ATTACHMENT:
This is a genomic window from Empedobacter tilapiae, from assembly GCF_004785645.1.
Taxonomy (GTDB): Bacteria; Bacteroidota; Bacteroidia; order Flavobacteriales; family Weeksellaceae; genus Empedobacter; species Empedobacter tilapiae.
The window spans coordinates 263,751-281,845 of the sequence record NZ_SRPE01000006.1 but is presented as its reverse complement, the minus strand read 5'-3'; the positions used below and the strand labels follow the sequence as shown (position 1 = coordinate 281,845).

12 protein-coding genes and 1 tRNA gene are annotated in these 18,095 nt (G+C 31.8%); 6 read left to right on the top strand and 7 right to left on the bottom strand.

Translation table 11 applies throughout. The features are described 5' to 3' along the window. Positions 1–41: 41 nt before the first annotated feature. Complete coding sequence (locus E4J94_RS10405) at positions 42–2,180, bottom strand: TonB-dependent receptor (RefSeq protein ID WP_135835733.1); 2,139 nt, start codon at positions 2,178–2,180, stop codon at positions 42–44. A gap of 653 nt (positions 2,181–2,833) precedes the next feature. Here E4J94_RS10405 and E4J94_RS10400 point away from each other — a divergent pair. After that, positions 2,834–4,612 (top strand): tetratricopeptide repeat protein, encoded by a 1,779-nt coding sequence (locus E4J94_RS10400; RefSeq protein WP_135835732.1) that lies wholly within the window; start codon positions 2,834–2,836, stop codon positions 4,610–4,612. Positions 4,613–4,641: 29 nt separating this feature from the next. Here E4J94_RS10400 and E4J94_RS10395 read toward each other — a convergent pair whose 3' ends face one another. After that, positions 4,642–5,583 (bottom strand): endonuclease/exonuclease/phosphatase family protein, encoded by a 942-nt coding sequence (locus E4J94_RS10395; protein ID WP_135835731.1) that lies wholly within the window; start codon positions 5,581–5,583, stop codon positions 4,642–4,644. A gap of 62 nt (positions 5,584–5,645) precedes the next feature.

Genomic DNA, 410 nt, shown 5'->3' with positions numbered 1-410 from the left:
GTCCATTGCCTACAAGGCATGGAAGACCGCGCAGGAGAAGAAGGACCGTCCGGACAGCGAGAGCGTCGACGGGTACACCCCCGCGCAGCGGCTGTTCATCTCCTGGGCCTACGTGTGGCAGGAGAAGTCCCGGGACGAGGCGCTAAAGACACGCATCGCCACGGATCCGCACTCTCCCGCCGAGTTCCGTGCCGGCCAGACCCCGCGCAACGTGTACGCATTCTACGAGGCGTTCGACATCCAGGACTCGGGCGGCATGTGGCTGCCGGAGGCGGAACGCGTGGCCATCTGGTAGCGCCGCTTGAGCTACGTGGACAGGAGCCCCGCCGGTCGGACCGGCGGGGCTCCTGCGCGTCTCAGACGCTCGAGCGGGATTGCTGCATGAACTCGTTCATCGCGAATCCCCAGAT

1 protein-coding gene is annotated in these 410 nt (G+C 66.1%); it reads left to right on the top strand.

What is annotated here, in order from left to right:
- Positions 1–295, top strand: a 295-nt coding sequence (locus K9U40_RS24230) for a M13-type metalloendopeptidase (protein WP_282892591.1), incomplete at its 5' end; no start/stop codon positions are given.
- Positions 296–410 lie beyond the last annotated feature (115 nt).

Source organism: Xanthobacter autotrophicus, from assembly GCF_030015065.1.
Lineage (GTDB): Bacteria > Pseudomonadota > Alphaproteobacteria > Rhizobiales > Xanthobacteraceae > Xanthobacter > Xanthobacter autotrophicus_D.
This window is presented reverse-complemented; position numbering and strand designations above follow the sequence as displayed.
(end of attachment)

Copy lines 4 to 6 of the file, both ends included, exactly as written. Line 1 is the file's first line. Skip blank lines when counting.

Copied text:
12 protein-coding genes and 1 tRNA gene are annotated in these 18,095 nt (G+C 31.8%); 6 read left to right on the top strand and 7 right to left on the bottom strand.

Translation table 11 applies throughout. The features are described 5' to 3' along the window. Positions 1–41: 41 nt before the first annotated feature. Complete coding sequence (locus E4J94_RS10405) at positions 42–2,180, bottom strand: TonB-dependent receptor (RefSeq protein ID WP_135835733.1); 2,139 nt, start codon at positions 2,178–2,180, stop codon at positions 42–44. A gap of 653 nt (positions 2,181–2,833) precedes the next feature. Here E4J94_RS10405 and E4J94_RS10400 point away from each other — a divergent pair. After that, positions 2,834–4,612 (top strand): tetratricopeptide repeat protein, encoded by a 1,779-nt coding sequence (locus E4J94_RS10400; RefSeq protein WP_135835732.1) that lies wholly within the window; start codon positions 2,834–2,836, stop codon positions 4,610–4,612. Positions 4,613–4,641: 29 nt separating this feature from the next. Here E4J94_RS10400 and E4J94_RS10395 read toward each other — a convergent pair whose 3' ends face one another. After that, positions 4,642–5,583 (bottom strand): endonuclease/exonuclease/phosphatase family protein, encoded by a 942-nt coding sequence (locus E4J94_RS10395; protein ID WP_135835731.1) that lies wholly within the window; start codon positions 5,581–5,583, stop codon positions 4,642–4,644. A gap of 62 nt (positions 5,584–5,645) precedes the next feature.

Genomic DNA, 410 nt, shown 5'->3' with positions numbered 1-410 from the left: